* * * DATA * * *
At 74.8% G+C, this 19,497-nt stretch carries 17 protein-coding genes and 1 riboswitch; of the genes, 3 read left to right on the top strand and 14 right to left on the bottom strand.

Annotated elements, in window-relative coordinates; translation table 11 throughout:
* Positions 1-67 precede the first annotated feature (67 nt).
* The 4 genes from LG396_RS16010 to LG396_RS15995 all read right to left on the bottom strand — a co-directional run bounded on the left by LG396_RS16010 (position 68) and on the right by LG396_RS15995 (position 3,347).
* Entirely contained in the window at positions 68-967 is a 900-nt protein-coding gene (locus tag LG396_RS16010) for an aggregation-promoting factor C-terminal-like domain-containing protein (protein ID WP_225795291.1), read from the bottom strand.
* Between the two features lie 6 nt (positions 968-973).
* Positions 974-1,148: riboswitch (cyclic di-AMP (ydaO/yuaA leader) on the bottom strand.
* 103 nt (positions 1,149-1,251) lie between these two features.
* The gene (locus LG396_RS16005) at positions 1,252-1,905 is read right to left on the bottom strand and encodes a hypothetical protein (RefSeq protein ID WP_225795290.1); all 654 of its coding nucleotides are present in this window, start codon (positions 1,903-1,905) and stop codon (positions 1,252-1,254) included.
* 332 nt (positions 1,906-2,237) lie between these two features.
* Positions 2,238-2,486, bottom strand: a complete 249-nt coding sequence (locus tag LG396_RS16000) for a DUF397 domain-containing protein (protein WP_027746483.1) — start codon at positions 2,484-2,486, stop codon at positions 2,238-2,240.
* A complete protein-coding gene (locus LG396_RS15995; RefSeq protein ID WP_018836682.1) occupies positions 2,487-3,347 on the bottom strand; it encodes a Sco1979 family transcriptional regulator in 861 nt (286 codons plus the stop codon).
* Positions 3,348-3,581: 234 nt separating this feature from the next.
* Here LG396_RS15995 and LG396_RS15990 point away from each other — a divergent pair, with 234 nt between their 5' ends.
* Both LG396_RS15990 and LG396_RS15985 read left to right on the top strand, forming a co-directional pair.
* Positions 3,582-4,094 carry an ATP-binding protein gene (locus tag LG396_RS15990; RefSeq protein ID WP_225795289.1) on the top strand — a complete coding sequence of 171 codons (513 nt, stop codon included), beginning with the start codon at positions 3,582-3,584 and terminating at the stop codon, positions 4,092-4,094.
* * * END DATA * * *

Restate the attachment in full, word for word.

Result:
At 74.8% G+C, this 19,497-nt stretch carries 17 protein-coding genes and 1 riboswitch; of the genes, 3 read left to right on the top strand and 14 right to left on the bottom strand.

Annotated elements, in window-relative coordinates; translation table 11 throughout:
* Positions 1-67 precede the first annotated feature (67 nt).
* The 4 genes from LG396_RS16010 to LG396_RS15995 all read right to left on the bottom strand — a co-directional run bounded on the left by LG396_RS16010 (position 68) and on the right by LG396_RS15995 (position 3,347).
* Entirely contained in the window at positions 68-967 is a 900-nt protein-coding gene (locus tag LG396_RS16010) for an aggregation-promoting factor C-terminal-like domain-containing protein (protein ID WP_225795291.1), read from the bottom strand.
* Between the two features lie 6 nt (positions 968-973).
* Positions 974-1,148: riboswitch (cyclic di-AMP (ydaO/yuaA leader) on the bottom strand.
* 103 nt (positions 1,149-1,251) lie between these two features.
* The gene (locus LG396_RS16005) at positions 1,252-1,905 is read right to left on the bottom strand and encodes a hypothetical protein (RefSeq protein ID WP_225795290.1); all 654 of its coding nucleotides are present in this window, start codon (positions 1,903-1,905) and stop codon (positions 1,252-1,254) included.
* 332 nt (positions 1,906-2,237) lie between these two features.
* Positions 2,238-2,486, bottom strand: a complete 249-nt coding sequence (locus tag LG396_RS16000) for a DUF397 domain-containing protein (protein WP_027746483.1) — start codon at positions 2,484-2,486, stop codon at positions 2,238-2,240.
* A complete protein-coding gene (locus LG396_RS15995; RefSeq protein ID WP_018836682.1) occupies positions 2,487-3,347 on the bottom strand; it encodes a Sco1979 family transcriptional regulator in 861 nt (286 codons plus the stop codon).
* Positions 3,348-3,581: 234 nt separating this feature from the next.
* Here LG396_RS15995 and LG396_RS15990 point away from each other — a divergent pair, with 234 nt between their 5' ends.
* Both LG396_RS15990 and LG396_RS15985 read left to right on the top strand, forming a co-directional pair.
* Positions 3,582-4,094 carry an ATP-binding protein gene (locus tag LG396_RS15990; RefSeq protein ID WP_225795289.1) on the top strand — a complete coding sequence of 171 codons (513 nt, stop codon included), beginning with the start codon at positions 3,582-3,584 and terminating at the stop codon, positions 4,092-4,094.